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"Doing more exercise with less intensity,"
Arthur Jones believes, "has all but
destroyed the actual great value
of weight training. Something
must be done . . . and quickly."
The New Bodybuilding for
Old-School Results supplies
MUCH of that "something."

 

This is one of 93 photos of Andy McCutcheon that are used in The New High-Intensity Training to illustrate the recommended exercises.

To find out more about McCutcheon and his training, click here.

 

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Variety
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AShortt

Ontario, CAN

Variety is the spice of life and I find HIT without significant amounts of variety quite distasteful. I have tried to explain this here many times in many ways but am too often met with dogma, narrow-mindedness, gross personal bias, plain old blind ignorance and yes of course...trolls.

Here is a recent article that explains the need for variety (as well as hinting at a lot of other things) and its importance in the role of supporting hypertrophy. This details the issue better than I have ever read before, well worth the read.

http://www.exercisecertificati...

This is a direct PDF download and is far to long to re print here especially since the format doesn't match when you copy over.

Regards,
Andrew
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Mr. Strong

What kind of variety in your training do you use?

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Growl

Andrew,
Here's the problem: When any deviation from spoon fed HIT is suggested, the dogmatic balk at the suggestion. It makes HITers look narrow minded and fanatical.
The exception is if somebody who is on the "inside" suggests it: Not to failure workouts, multiple set "specialization", stage reps, splits, and even multiple sets of the same exercise as the Bulletins prescribe. That then looks like only the "chosen" can offer suggestions or alter our sacred texts or beliefs.
The truth is HIT has spawned numerous low volume alternatives and that is a POSITIVE.
Some alternatives may not be appealing to all but so what. If you are attempting to keep volume low due to the fact that intensity is high, then you should be under the HIT umbrella. A.J. couldn't think of every possible issue. If he had continued his interest in bodybuilding chances are his opinions would have changed considerably if we go by his track record.
It's a general philosophical approach to me and not a specific set of instructions. I've been doing this too long to be somebody's lap dog.

The funny thing about it all is the leaders have historically been open to learning new things. Dr. Darden hasn't attempted to box us in here even in the face of fanatics invading multiple threads attempting a total coup.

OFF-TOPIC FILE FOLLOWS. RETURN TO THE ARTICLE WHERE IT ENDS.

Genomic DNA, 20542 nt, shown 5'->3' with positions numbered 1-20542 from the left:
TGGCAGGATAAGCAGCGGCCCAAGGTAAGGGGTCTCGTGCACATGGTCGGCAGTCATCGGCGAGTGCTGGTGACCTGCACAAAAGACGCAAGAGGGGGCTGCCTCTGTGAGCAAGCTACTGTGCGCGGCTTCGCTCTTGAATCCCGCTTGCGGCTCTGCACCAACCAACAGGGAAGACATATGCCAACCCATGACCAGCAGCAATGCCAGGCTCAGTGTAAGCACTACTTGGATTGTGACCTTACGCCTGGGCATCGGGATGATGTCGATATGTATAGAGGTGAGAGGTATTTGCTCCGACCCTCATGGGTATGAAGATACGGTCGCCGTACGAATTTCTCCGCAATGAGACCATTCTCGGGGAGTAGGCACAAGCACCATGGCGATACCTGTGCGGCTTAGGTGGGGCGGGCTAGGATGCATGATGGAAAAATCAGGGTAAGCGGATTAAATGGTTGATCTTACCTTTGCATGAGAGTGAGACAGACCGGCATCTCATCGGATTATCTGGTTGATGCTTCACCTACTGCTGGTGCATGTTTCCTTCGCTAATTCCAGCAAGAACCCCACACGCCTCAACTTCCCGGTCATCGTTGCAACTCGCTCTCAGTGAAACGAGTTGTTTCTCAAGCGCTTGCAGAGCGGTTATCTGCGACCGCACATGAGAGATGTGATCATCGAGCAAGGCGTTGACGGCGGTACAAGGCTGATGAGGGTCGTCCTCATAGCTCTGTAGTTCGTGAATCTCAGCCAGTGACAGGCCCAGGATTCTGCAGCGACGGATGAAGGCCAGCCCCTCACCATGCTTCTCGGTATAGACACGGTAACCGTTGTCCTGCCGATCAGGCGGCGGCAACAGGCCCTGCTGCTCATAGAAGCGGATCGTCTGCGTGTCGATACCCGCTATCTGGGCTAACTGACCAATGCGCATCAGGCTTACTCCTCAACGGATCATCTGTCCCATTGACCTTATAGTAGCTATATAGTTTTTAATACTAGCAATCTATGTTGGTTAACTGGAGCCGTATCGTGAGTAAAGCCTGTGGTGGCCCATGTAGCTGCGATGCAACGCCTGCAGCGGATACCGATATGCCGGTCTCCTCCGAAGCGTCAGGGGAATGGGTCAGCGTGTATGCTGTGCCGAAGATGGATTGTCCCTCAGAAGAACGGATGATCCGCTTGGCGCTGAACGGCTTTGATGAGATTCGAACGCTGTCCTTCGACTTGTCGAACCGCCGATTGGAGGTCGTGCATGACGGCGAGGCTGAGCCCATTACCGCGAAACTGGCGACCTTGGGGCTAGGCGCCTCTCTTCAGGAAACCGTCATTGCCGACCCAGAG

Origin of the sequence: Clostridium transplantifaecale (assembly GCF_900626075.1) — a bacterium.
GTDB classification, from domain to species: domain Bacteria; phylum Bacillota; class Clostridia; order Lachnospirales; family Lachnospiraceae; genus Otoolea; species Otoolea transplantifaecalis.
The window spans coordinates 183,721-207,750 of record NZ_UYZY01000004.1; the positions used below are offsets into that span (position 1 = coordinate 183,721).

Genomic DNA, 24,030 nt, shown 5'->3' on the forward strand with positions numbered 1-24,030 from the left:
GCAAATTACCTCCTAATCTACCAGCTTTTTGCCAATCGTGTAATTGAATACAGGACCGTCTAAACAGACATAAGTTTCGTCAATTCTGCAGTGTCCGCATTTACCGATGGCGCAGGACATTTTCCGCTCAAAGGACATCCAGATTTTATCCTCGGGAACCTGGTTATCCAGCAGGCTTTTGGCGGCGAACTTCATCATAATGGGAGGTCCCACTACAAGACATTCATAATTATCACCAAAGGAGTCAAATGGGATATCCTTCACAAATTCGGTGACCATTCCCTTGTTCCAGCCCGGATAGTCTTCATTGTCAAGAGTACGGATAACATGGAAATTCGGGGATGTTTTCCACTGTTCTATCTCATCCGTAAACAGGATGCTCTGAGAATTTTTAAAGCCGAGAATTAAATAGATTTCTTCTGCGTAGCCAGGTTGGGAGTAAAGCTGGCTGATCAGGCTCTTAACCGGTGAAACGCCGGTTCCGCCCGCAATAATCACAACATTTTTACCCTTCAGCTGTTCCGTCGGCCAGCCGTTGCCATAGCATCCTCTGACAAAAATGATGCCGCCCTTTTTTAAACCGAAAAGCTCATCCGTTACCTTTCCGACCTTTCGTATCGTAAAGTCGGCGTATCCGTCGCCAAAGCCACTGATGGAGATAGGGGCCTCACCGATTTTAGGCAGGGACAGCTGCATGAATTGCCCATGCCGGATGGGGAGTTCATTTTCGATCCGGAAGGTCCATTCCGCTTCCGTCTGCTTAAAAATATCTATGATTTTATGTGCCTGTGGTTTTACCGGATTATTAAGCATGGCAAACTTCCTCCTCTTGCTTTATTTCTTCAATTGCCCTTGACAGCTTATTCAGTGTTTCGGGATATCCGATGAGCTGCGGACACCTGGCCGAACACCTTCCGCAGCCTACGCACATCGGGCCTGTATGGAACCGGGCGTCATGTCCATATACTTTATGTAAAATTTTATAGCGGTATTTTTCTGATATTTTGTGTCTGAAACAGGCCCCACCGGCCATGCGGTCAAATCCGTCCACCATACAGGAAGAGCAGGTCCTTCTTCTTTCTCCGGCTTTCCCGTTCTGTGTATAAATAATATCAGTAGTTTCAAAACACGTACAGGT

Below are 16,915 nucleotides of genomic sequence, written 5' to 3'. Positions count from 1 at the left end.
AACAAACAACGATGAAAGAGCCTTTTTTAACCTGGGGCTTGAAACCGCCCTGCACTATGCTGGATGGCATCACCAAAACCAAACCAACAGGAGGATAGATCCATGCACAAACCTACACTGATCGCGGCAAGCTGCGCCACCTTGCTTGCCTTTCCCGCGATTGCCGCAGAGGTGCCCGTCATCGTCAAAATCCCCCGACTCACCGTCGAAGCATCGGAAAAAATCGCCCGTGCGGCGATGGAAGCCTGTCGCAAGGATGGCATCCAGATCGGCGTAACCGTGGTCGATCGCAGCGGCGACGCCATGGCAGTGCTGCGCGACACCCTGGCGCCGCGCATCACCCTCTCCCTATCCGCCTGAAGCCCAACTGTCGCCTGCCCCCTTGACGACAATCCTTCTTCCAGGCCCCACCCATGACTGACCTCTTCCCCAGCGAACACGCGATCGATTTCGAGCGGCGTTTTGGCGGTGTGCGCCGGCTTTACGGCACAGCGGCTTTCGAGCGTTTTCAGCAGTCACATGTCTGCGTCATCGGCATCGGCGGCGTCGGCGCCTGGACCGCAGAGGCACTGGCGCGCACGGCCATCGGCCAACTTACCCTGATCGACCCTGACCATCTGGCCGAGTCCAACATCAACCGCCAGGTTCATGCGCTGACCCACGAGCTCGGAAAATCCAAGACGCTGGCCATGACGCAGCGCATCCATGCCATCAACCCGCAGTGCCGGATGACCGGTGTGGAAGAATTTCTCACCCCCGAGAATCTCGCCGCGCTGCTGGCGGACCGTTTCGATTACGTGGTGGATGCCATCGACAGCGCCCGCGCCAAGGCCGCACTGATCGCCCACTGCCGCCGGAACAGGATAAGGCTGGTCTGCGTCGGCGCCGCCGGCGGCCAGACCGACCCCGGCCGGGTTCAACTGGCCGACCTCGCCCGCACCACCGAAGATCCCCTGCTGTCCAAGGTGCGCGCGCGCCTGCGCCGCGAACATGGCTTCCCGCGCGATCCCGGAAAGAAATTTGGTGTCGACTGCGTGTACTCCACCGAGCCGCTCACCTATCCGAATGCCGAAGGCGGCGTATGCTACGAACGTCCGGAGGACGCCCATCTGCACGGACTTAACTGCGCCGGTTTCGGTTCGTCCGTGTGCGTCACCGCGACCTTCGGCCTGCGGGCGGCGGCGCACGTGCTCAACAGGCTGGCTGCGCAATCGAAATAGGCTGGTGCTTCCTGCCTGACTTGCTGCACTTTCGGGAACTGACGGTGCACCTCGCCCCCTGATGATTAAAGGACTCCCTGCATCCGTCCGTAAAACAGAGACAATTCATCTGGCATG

Jeff
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M Lipowski

New York, USA

Growl wrote:
Andrew,
Here's the problem: When any deviation from spoon fed HIT is suggested, the dogmatic balk at the suggestion. It makes HITers look narrow minded and fanatical.
The exception is if somebody who is on the "inside" suggests it: Not to failure workouts, multiple set "specialization", stage reps, splits, and even multiple sets of the same exercise as the Bulletins prescribe. That then looks like only the "chosen" can offer suggestions or alter our sacred texts or beliefs.
The truth is HIT has spawned numerous low volume alternatives and that is a POSITIVE.
Some alternatives may not be appealing to all but so what. If you are attempting to keep volume low due to the fact that intensity is high, then you should be under the HIT umbrella. A.J. couldn't think of every possible issue. If he had continued his interest in bodybuilding chances are his opinions would have changed considerably if we go by his track record.
It's a general philosophical approach to me and not a specific set of instructions. I've been doing this too long to be somebody's lap dog.

The funny thing about it all is the leaders have historically been open to learning new things. Dr. Darden hasn't attempted to box us in here even in the face of fanatics invading multiple threads attempting a total coup.

Jeff


Very well said Jeff.

I'm of the same mindset in that HIT principles guide my training practices but I often feel that thinking and training outside the HIT box is of paramount importance if one is going to make some big strides with their physique development. As an example I'm currently doing an ascending/descending volume program whereby each week I tack on another set for each exercise but attempt to keep the length of my training the session about the same. The volume may wind up being 50-75% more than what I typically do but I'm still taking each set to failure and only training 3 days/wk. It certainly not "traditional" HIT but most of the ideals are there.

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Joshua Trentine

Ohio, USA

AWESOME ARTICLE !
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OSAKA/J